Michael Ellerby / Feature Articles


Risk and business – are you prepared for the HSE?

Are you prepared for the HSE?

Under the Fee for Intervention (FFI) Scheme, the HSE are very active in visiting companies (and especially construction sites). UK businesses paid more than £5.5 million for health and safety failings between when the FFI scheme was introduced in October 2012 and January 2014.  Under the Health and Safety (Fees) Regulations 2012, companies that break health and safety laws are subject to covering HSE-related costs such as call-outs, inspections and investigations.

If you want to avoid paying these costs, then you need to be ready for the HSE visits.


How can you avoid HSE FFI costs?

The answer is simple: ensure that you are compliant with relevant health and safety laws and ensure that you are able to demonstrate this compliance!

Make sure that:

Need help?

Contact LRB Consulting for assistance with a sensible and proactive approach to Health and Safety in the workplace.

We can help you. It’s better to talk before the HSE have visited you!

We have worked with several clients who have been visited by the HSE and who have benefited from our help and support. We are able to assist them in addressing the issues raised and we are able to put them in “a better place” to deal with HSE. We have assisted clients by lisaising with the HSE, we have helped them to submit an F10 for construction projects and to create Construction Phase Safety Plans, we have carried out detailed site safety audits, we have created health and safety policies and provided ongoing support. Whatever your need, we have help!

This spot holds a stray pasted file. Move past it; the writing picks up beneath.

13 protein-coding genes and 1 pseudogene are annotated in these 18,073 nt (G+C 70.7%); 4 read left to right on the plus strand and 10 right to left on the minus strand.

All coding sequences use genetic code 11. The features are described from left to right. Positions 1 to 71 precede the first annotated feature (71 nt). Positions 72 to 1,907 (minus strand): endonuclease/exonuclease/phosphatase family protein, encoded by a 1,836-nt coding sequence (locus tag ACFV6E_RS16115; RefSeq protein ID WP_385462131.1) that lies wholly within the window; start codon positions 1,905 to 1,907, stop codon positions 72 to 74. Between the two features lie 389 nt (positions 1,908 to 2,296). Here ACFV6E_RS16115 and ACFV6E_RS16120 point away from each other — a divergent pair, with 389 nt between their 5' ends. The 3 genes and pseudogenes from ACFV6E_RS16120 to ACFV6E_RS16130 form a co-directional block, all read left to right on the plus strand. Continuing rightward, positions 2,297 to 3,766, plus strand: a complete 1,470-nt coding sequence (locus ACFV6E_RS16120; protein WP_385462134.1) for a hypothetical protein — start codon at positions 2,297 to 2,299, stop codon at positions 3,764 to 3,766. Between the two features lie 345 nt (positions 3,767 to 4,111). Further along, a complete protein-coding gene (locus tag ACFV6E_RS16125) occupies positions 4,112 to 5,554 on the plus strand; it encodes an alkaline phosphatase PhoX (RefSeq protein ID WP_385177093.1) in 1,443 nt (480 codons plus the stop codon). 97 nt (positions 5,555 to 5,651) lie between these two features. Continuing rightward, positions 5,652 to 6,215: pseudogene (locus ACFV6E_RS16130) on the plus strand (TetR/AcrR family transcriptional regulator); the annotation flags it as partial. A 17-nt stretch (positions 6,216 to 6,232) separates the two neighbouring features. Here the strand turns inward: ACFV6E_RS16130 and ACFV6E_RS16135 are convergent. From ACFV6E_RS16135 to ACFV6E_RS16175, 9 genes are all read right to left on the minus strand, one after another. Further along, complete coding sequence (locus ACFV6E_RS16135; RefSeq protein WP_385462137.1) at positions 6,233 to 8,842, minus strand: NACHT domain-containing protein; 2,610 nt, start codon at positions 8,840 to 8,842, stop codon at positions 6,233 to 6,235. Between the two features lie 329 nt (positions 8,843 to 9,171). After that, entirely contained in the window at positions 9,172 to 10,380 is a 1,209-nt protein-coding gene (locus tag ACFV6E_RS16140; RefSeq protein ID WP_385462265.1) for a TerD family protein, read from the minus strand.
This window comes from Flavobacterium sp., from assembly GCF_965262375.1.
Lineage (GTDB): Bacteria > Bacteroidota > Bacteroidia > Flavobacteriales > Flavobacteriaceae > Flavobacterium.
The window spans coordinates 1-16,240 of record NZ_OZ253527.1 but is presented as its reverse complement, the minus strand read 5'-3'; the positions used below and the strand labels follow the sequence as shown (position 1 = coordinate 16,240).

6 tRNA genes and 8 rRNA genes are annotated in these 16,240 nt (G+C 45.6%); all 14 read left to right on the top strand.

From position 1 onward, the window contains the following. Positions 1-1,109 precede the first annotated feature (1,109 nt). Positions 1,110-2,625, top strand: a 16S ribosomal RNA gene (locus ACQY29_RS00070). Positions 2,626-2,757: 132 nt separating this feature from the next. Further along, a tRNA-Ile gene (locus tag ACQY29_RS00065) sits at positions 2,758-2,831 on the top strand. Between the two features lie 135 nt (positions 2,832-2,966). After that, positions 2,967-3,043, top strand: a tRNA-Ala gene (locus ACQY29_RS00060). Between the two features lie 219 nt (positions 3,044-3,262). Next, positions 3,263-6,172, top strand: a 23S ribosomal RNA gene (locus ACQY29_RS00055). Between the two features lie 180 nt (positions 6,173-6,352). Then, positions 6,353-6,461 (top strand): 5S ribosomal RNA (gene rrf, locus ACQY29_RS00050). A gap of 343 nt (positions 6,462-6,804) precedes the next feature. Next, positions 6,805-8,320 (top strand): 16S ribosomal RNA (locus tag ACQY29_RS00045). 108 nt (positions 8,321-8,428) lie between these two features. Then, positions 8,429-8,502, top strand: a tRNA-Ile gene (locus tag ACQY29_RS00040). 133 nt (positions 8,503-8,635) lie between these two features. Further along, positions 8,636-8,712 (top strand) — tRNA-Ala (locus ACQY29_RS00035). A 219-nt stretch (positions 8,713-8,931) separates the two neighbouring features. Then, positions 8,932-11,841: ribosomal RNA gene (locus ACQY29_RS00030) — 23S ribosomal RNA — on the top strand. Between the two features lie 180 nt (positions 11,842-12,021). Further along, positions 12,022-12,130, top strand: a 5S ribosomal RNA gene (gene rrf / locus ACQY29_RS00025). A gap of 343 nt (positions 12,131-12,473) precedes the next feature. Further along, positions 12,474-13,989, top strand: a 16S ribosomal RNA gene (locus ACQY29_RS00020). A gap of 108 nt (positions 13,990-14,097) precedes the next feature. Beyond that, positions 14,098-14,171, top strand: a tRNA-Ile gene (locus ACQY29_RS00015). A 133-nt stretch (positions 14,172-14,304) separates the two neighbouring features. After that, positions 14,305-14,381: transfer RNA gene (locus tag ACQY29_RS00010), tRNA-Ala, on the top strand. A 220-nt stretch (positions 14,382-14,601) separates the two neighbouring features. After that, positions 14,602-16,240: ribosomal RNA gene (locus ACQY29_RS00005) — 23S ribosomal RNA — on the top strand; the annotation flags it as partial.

What is the FFI Scheme – HSE Cost Recovery Scheme?

The Health & Safety Executive’s (HSE) new cost recovery scheme — Fee for Intervention (FFI) — came into force in October 2012 in England, Scotland and Wales. Under the Health and Safety (Fees) Regulations 2012, those who break health and safety laws are liable for recovery of HSE’s related costs, including inspection, investigation and taking enforcement action. Under FFI, the HSE will only recover costs from dutyholders in material breach of the law. Those who are compliant, or where a breach is not material, will not be charged FFI for any work that the HSE does with them.

The guidance defines a material breach as where “in the opinion of the HSE inspector, there has been a contravention of health and safety law that is serious enough to require them to notify the person in material breach of that opinion in writing”. Written notification from an HSE inspector may be by a notification of contravention, an improvement or prohibition notice, or a prosecution. It must always include information on the law that the inspector’s opinion relates to, the reasons for their opinion, and notification that a fee is payable. The FFI hourly rate for 2012/13 is £124 and, where an inspector finds a breach, the charge will begin from when the inspector first arrived at a premises. The HSE has published guidance, which includes examples of material breaches but makes clear these do not cover every scenario where FFI might apply. Examples include not providing effective guards or safety devices to prevent access to dangerous parts of machinery, and leaving materials containing asbestos in poor or damaged condition, potentially releasing asbestos fibres.

FFI – Podcast

Follow this link to listen to a Podcast about FFI

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Mike brings a common sense approach to a subject where sense is often uncommon. His pragmatic approach combined with a professional approach to Health & Safety make a real difference to his clients.

Paul Fileman


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